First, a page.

March 28th Readings

•April 2, 2007 • 1 Comment

I had meant to post this last response to the readings from work on Wednesday, but the CBE network was not enjoying WordPress for most of the week. In fact the whole network seemed sluggish. Anyway, here is my response to Norman’s Epilogue: We Are All Designers in Emotional Design.

I want to begin my last response post by saying how much I have enjoyed Norman’s book. It constantly made me think, make connections to other things that I have read or seen, and nod my head with approval and understanding. I am passing it on to my wife, who has seen me reading it, I think she’ll enjoy it because of her background in psychology.

I would like to emphasize a few concepts that Norman discussed in this chapter, specifically personalization and customization. Norman asks questions like, “how can mass-produced objects have personal meaning?” and yet for many people that already do, without the need for any customization. Some people love objects that have been mass-produced, and they form personal attachments to them. Take for example, Pottery Barn, or any other company similar to them. They sell what appear to be unique curios, but really many of your friends and neighbors might have the same apothecary table. Are there truly unique products out there in our mass-produced mass-consumed culture?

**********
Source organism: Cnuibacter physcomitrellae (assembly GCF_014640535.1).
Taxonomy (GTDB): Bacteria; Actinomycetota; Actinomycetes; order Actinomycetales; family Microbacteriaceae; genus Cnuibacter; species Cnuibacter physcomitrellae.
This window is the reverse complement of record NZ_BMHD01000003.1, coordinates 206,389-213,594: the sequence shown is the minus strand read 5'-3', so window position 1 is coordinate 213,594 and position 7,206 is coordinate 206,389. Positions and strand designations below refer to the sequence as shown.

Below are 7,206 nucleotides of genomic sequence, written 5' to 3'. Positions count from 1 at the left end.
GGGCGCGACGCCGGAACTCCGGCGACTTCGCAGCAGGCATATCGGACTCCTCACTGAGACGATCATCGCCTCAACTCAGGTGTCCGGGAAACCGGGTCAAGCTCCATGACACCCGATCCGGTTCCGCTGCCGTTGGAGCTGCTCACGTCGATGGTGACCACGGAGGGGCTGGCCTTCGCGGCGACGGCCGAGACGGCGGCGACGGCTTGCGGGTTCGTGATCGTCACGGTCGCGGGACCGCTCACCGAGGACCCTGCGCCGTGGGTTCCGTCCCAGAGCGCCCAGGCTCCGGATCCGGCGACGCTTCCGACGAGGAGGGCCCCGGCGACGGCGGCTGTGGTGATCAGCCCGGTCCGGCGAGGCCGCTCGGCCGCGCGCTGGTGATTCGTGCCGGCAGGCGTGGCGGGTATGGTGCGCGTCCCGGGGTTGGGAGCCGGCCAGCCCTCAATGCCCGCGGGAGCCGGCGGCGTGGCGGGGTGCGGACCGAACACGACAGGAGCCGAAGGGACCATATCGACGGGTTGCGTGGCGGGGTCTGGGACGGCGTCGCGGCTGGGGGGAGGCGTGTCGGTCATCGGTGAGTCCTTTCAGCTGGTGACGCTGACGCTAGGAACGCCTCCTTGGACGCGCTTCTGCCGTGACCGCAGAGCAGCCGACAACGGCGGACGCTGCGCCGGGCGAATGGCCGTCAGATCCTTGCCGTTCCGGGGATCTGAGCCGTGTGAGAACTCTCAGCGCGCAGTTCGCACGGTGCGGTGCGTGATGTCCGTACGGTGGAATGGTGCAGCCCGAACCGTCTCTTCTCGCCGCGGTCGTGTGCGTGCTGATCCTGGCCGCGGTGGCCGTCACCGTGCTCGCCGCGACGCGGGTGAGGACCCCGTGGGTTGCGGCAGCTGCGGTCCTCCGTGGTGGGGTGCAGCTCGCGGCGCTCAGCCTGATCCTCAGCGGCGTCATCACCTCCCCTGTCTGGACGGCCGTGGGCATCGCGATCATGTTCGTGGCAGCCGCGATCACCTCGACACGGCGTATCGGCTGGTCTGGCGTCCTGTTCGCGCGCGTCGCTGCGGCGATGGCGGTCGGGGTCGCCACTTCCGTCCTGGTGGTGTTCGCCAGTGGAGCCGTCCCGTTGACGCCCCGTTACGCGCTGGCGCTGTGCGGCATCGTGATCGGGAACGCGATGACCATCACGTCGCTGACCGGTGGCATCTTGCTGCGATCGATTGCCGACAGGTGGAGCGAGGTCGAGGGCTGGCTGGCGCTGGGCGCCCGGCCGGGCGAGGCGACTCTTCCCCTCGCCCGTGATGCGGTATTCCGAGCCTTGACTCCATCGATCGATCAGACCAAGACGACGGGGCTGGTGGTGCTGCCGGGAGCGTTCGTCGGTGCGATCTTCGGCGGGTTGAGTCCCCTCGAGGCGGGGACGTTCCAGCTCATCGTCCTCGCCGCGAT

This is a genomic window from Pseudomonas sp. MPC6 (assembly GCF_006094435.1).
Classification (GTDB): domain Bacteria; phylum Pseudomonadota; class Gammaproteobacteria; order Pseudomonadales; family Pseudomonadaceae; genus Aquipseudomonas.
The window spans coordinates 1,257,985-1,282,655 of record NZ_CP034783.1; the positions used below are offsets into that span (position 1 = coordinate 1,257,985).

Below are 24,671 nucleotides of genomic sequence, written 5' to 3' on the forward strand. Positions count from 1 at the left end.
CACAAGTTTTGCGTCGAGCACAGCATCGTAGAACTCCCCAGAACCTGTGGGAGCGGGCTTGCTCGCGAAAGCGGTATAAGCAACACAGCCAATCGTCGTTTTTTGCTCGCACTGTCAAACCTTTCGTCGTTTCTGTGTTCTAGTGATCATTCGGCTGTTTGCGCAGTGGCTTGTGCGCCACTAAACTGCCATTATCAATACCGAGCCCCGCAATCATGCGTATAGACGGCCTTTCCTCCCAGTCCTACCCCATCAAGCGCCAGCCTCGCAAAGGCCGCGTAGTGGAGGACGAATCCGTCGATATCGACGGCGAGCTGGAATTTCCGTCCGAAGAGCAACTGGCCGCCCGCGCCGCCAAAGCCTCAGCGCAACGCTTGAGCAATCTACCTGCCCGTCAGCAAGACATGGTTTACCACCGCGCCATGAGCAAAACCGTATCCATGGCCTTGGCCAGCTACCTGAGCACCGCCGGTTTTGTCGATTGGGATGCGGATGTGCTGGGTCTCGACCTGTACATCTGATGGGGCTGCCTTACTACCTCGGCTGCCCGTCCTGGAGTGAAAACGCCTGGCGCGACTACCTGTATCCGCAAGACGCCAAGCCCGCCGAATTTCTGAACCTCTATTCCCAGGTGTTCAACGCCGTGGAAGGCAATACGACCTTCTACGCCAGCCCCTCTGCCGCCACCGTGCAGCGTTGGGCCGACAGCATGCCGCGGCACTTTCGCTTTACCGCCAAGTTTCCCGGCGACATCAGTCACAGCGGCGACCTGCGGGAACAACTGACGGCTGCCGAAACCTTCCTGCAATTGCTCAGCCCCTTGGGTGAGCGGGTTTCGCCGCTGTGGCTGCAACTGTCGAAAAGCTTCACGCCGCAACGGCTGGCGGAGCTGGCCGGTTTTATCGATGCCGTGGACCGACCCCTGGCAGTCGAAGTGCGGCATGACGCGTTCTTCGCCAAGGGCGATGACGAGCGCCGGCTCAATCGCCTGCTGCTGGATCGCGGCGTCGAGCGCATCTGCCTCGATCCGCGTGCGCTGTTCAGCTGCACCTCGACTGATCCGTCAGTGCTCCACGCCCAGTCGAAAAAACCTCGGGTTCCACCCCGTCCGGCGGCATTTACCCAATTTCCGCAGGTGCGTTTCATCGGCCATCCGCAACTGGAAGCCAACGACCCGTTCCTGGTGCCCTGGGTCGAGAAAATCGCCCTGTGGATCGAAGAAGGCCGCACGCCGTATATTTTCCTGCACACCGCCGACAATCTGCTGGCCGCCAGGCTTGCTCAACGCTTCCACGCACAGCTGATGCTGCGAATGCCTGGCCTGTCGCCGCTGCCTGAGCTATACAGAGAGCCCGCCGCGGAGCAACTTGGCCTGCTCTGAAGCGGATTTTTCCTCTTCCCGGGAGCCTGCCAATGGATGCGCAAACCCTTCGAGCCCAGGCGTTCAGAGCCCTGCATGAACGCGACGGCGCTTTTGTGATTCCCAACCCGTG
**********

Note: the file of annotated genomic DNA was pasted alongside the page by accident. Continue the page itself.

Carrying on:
Although there are customization services available to consumers for some products, there really are a fixed number of choices, styles, colors and materials. I hope that Norman’s idea of “mass customization” becomes more commonplace, and will extend to everything. Currently, computer manufacturers like Dell employ a “just-in-time” manufacturing model. Items are only manufactured after they have been purchased, so there’s no stockpile, which, in turn, reduces the cost of inventory. On a very related note, in Thomas Freidman’s book The World is Flat, he discusses in great detail the manufacturing and supply chain operation of Dell’s operation. Here are some interesting facts about Dell’s operation which I am taking from Friedman’s book (pages 515-519):

  • Dell has six factories around the world: Limerick (Ireland), Xiamen (China), Eldorado do Sol (Brazil), Nashville (Tennessee), Austin (Texas), Penang (Malaysia)
  • Orders are sent by e-mail to the various factories
  • parts needed for every individual order are sent to supplier logistics centers (SLCs)